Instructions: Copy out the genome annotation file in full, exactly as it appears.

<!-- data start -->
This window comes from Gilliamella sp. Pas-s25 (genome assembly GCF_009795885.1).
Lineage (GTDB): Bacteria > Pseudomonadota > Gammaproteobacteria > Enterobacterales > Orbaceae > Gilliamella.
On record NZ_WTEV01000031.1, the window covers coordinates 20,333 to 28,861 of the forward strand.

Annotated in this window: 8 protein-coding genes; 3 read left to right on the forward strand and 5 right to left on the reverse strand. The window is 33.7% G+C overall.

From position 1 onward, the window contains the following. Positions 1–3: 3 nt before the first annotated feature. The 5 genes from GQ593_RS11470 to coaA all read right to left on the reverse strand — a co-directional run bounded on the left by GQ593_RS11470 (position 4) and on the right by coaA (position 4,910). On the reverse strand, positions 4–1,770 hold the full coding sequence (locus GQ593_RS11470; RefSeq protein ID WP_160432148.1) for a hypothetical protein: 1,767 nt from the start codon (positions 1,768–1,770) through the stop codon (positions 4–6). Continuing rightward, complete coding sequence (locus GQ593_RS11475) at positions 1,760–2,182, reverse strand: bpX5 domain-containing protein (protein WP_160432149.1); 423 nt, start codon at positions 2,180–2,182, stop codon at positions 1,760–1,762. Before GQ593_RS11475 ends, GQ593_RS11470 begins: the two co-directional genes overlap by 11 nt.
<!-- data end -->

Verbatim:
This window comes from Gilliamella sp. Pas-s25 (genome assembly GCF_009795885.1).
Lineage (GTDB): Bacteria > Pseudomonadota > Gammaproteobacteria > Enterobacterales > Orbaceae > Gilliamella.
On record NZ_WTEV01000031.1, the window covers coordinates 20,333 to 28,861 of the forward strand.

Annotated in this window: 8 protein-coding genes; 3 read left to right on the forward strand and 5 right to left on the reverse strand. The window is 33.7% G+C overall.

From position 1 onward, the window contains the following. Positions 1–3: 3 nt before the first annotated feature. The 5 genes from GQ593_RS11470 to coaA all read right to left on the reverse strand — a co-directional run bounded on the left by GQ593_RS11470 (position 4) and on the right by coaA (position 4,910). On the reverse strand, positions 4–1,770 hold the full coding sequence (locus GQ593_RS11470; RefSeq protein ID WP_160432148.1) for a hypothetical protein: 1,767 nt from the start codon (positions 1,768–1,770) through the stop codon (positions 4–6). Continuing rightward, complete coding sequence (locus GQ593_RS11475) at positions 1,760–2,182, reverse strand: bpX5 domain-containing protein (protein WP_160432149.1); 423 nt, start codon at positions 2,180–2,182, stop codon at positions 1,760–1,762. Before GQ593_RS11475 ends, GQ593_RS11470 begins: the two co-directional genes overlap by 11 nt.